- Video report by ITV News Correspondent Angus Walker
Following more than two hours of "detailed and constructive" talks at a country manor on the Wirral, both leaders said it was in "everybody's interest" to get an agreement which would allow the UK to leave with a deal.
After a "very good meeting" with Mr Johnson, the Irish Taoiseach said he is "absolutely convinced" Britain wants a Brexit agreement.
"I do see a pathway towards an agreement in the coming weeks," Mr Varadker said, a very different stance from what he last earlier this month.
But he added there are issues yet to be resolved.
ITV News Political Editor Robert Peston has said the cabinet has not been briefed about the prime minister's recent Brexit talks.
Brexit Secretary Stephen Barclay will meet the EU's chief negotiator, Michel Barnier, in Brussels on Friday when they are expected to assess whether there are the grounds to move forward.
Mr Johnson almost certainly needs the EU leaders gathering in Brussels on October 17 and 18 to sign off on an agreement in order to be able to take Britain out of the EU on October 31 with a deal.
Speaking to reporters at Liverpool Airport before his return to Dublin, Mr Varadkar said while there were still issues to be resolved, he believed it was possible to meet the Halloween deadline.
"I think it is possible for us to come to an agreement, to have a treaty to allow the UK to leave the EU in an orderly fashion, and to have that done by the end of October, but there's many a slip between cup and lip," he said.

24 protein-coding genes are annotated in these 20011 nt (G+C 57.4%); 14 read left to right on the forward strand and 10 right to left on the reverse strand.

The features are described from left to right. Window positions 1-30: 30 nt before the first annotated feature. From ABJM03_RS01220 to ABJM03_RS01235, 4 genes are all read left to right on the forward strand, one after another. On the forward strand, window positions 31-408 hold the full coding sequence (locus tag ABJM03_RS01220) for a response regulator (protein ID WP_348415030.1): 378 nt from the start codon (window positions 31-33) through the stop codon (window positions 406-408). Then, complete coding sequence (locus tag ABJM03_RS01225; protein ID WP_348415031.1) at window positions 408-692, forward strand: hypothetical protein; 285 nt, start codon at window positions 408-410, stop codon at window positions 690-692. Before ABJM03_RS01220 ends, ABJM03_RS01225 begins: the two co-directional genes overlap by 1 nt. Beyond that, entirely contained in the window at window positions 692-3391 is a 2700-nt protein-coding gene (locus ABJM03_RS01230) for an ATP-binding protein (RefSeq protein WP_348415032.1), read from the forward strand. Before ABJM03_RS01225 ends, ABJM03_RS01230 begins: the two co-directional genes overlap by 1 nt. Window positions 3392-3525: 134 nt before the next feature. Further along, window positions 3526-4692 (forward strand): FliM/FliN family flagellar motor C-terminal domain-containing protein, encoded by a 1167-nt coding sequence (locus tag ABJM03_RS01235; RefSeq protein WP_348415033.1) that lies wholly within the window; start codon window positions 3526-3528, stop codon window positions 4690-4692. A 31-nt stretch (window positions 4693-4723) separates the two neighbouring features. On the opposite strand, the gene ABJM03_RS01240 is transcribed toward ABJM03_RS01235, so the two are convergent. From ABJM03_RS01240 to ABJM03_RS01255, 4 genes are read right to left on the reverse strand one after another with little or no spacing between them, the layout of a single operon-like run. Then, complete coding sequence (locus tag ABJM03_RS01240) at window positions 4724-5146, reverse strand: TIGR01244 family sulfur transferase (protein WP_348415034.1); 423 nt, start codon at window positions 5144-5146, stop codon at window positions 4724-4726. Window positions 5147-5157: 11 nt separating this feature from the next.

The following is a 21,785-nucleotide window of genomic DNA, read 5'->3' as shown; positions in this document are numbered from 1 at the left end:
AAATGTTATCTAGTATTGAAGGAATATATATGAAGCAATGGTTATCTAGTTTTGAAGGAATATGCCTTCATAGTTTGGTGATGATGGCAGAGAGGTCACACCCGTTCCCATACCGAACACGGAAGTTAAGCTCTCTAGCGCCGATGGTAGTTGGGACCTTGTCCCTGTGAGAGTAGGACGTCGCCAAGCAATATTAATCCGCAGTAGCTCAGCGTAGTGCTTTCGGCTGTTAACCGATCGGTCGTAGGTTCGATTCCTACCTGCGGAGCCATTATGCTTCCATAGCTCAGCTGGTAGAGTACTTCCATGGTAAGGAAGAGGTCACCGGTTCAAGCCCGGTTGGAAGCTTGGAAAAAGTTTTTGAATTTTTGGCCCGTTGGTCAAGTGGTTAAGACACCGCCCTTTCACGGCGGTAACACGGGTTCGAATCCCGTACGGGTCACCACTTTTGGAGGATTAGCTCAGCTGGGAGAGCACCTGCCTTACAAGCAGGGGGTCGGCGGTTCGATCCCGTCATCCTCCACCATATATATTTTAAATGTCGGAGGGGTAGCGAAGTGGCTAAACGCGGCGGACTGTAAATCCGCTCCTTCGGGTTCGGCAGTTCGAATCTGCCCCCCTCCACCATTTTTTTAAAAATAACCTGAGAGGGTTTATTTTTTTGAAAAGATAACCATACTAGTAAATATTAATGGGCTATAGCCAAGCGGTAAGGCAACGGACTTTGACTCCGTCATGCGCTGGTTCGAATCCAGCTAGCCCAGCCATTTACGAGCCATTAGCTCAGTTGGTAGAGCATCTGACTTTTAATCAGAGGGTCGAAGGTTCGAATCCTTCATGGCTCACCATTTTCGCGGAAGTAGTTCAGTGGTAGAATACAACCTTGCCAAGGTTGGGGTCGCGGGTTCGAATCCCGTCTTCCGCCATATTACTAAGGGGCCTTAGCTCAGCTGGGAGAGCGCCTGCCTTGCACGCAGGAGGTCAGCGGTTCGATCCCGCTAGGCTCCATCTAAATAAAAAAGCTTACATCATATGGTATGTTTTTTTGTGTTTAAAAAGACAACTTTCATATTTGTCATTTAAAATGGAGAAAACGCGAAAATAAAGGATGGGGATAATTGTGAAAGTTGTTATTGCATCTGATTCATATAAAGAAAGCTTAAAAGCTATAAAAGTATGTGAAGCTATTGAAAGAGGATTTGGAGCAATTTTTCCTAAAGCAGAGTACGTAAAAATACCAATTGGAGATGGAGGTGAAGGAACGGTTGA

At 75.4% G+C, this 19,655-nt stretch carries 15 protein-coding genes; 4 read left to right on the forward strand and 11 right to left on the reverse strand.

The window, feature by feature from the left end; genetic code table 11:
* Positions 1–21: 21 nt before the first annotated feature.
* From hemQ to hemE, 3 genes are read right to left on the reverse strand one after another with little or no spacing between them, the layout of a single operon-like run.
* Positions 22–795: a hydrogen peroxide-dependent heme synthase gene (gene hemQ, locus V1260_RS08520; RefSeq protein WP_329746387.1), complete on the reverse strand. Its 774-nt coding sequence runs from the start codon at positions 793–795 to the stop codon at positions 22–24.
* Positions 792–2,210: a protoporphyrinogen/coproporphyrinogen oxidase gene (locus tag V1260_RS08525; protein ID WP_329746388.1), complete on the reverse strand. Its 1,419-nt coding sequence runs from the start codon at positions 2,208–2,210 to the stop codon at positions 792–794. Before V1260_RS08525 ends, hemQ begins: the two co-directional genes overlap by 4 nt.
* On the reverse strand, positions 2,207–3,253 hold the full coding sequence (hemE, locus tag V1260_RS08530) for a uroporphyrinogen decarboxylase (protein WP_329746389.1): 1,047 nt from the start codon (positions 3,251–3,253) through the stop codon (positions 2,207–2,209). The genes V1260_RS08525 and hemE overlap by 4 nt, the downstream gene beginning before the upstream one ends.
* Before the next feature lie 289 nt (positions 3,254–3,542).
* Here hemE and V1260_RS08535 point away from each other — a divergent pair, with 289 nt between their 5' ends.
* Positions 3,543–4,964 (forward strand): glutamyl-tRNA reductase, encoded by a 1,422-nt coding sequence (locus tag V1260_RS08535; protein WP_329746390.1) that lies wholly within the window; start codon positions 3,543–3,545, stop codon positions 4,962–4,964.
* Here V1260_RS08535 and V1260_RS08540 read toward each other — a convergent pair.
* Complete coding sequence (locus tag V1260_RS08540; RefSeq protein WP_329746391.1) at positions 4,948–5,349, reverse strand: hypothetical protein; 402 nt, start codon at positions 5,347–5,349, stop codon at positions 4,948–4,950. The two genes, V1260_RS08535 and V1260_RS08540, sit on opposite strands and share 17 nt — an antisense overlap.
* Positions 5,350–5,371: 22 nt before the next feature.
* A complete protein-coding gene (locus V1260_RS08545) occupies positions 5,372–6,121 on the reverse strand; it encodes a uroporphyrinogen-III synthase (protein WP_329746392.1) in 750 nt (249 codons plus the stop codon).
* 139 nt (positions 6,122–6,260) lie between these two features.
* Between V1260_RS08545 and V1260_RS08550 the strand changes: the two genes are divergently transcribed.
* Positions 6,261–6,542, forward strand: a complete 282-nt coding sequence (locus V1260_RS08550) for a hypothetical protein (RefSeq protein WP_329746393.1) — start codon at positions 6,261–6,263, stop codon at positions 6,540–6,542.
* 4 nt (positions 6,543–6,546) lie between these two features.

He added: "In terms of how long it will take, I can't predict that with any certainty, but I think all sides would like there to be an agreement next week at the council if possible.
"Obviously there's a further deadline after that which is the 31st of October, so I would say a short pathway rather than a long one, but it's impossible to predict that for sure."
With the crucial EU summit in Brussels starting in a week, the chance of the prime minister securing a new Withdrawal Agreement has looked increasingly unlikely.
Earlier in a joint statement, both leaders said they would "reflect further" on their discussions while their officials would continue to "engage intensively".
"Both continue to believe a deal is in everybody's interest. They agreed that they could see a pathway to a possible deal," the statement said.
The meeting at the 19th-century Thornton Manor - now a luxury wedding venue - was seen as a last chance for Mr Johnson to get his hopes of an agreement back on track.
The Irish and other EU governments have objected to proposals to take Northern Ireland out of the EU customs union - along with the rest of the UK - meaning the return of customs checks on the island of Ireland.
They have also voiced strong concern about proposals in the plan for the new arrangements to require the consent of the Stormont Assembly, effectively handing a veto to the DUP.
The unexpectedly upbeat statement comes at the end of a week marked by acrimonious exchanges between London, Dublin and Brussels in which the negotiations appeared close to collapse.
Briefings by anonymous No 10 sources accused Mr Varadkar of backtracking on previous commitments to try to find a deal and of refusing to negotiate.
And following a heated telephone call between Mr Johnson and German Chancellor Angela Merkel on Tuesday, they claimed the EU was making it "essentially impossible" for Britain to leave with a deal.
Government sources have said ministers are preparing to hold an emergency Saturday sitting of Parliament on October 19.